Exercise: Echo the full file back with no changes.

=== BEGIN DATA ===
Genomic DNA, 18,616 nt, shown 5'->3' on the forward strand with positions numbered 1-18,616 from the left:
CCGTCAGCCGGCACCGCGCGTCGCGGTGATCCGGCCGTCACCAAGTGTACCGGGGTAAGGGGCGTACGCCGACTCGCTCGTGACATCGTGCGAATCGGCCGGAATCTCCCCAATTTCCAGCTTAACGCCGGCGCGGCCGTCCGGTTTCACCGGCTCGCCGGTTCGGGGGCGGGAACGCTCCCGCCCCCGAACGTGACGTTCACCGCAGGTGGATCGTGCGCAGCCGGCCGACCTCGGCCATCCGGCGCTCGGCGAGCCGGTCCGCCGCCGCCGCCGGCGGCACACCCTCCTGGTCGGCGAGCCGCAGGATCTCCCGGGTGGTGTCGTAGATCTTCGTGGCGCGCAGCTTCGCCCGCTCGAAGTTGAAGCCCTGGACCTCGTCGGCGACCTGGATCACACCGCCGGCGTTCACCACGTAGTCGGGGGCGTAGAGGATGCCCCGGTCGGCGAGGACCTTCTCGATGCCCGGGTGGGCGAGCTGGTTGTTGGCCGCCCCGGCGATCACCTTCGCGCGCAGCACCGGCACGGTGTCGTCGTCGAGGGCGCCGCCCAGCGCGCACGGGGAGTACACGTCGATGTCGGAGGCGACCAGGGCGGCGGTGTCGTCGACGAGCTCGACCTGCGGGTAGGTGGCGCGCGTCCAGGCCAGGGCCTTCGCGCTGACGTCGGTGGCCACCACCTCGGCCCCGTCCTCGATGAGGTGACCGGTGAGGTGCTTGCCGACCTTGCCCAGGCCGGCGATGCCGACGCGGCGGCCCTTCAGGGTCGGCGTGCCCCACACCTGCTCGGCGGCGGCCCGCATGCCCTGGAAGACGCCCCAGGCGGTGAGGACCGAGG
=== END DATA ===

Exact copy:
Genomic DNA, 18,616 nt, shown 5'->3' on the forward strand with positions numbered 1-18,616 from the left:
CCGTCAGCCGGCACCGCGCGTCGCGGTGATCCGGCCGTCACCAAGTGTACCGGGGTAAGGGGCGTACGCCGACTCGCTCGTGACATCGTGCGAATCGGCCGGAATCTCCCCAATTTCCAGCTTAACGCCGGCGCGGCCGTCCGGTTTCACCGGCTCGCCGGTTCGGGGGCGGGAACGCTCCCGCCCCCGAACGTGACGTTCACCGCAGGTGGATCGTGCGCAGCCGGCCGACCTCGGCCATCCGGCGCTCGGCGAGCCGGTCCGCCGCCGCCGCCGGCGGCACACCCTCCTGGTCGGCGAGCCGCAGGATCTCCCGGGTGGTGTCGTAGATCTTCGTGGCGCGCAGCTTCGCCCGCTCGAAGTTGAAGCCCTGGACCTCGTCGGCGACCTGGATCACACCGCCGGCGTTCACCACGTAGTCGGGGGCGTAGAGGATGCCCCGGTCGGCGAGGACCTTCTCGATGCCCGGGTGGGCGAGCTGGTTGTTGGCCGCCCCGGCGATCACCTTCGCGCGCAGCACCGGCACGGTGTCGTCGTCGAGGGCGCCGCCCAGCGCGCACGGGGAGTACACGTCGATGTCGGAGGCGACCAGGGCGGCGGTGTCGTCGACGAGCTCGACCTGCGGGTAGGTGGCGCGCGTCCAGGCCAGGGCCTTCGCGCTGACGTCGGTGGCCACCACCTCGGCCCCGTCCTCGATGAGGTGACCGGTGAGGTGCTTGCCGACCTTGCCCAGGCCGGCGATGCCGACGCGGCGGCCCTTCAGGGTCGGCGTGCCCCACACCTGCTCGGCGGCGGCCCGCATGCCCTGGAAGACGCCCCAGGCGGTGAGGACCGAGG